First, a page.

There are several varieties of Caryopteris with the Caryopteris x clandonensis cultivars being the main group.
All have grey-green aromatic foliage with the exception of the golden leaved and variegated forms. However they are grown in the main for their varied blue flowers which start to appear late summer and normally carry on right through to mid-winter. The blue flowers contrast well with other autumnal shades in the late garden.
Caryopteris Shrubs flower on growths made in the current growing season and generally are suited to pruning hard each spring. Pruning is not absolutely essential, but without pruning the shrub will grow into an untidy mess, and gradually lose flowering capabilities.
Annual pruning of Caryopteris x clandonensis will ensure a compact shrub with masses of flowers and a longer flowering period.
Basically you have to decide what height you want your Caryopteris to grow to each year - approximately - then experiment with a permanent framework - as in the image - which should be between 20 - 40cms (8-16in) high. This will mean that you have a 'stump' of branches which are left un-pruned each year, from which the new growths (branches) will sprout.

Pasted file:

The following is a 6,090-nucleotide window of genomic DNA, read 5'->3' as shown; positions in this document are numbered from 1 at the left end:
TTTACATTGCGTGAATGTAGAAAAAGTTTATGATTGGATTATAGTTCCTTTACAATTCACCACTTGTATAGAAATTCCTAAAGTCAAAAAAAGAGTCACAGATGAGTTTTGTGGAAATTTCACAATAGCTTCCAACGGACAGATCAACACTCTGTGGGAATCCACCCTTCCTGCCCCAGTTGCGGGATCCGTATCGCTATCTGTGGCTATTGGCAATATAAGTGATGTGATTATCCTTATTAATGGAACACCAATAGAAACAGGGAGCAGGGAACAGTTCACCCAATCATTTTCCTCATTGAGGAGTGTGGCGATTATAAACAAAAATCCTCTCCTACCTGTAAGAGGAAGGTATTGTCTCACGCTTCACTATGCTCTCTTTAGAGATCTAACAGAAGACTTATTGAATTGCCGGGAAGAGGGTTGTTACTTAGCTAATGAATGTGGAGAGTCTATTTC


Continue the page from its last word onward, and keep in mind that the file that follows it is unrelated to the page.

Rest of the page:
Hard pruning of your 'Blue Spiraea' (Caryopteris) should take place in late winter or early spring, and preferably before too much new growth has started after the winter. In spite of it's common name it is not related to the true Spiraea family - an anomaly of using common names!
Pruning can take place as late as end of April, but earlier is better.
This type of cutting back of your Caryopteris will ensure a good cluster of arching stems, with fresh aromatic foliage as an added attraction for this shrub.
Caryopteris pruned in this way will normally grow to around 60 - 90 cms (24-36in) each year and be densely compact in habit. Left un-pruned - the shrub will be a mass of untidy intertwined stems. (Still attractive, if you like an unruly shrub!). There will be much more vigour with the pruned version!
As with all silver or grey green foliaged plants, Caryopteris is happy in a sunny position on the dry side. Tolerates these conditions quite well. In fact, thrives!
As the regular pruning will remove substantial growth each year, the shrub will benefit from regular organic mulch and feeding with a slow release fertiliser such as bone meal or Osmocote. This will help to replenish the annual flush of new growth.
Your Caryopteris will start flowering on the new growth from mid to late summer, and continue well into the autumn or even mild winters. Additional 'snipping can be carried out after the first flower flush fades a little, but no more than removing the faded flower growth. Keep it growing well and this will be unnecessary.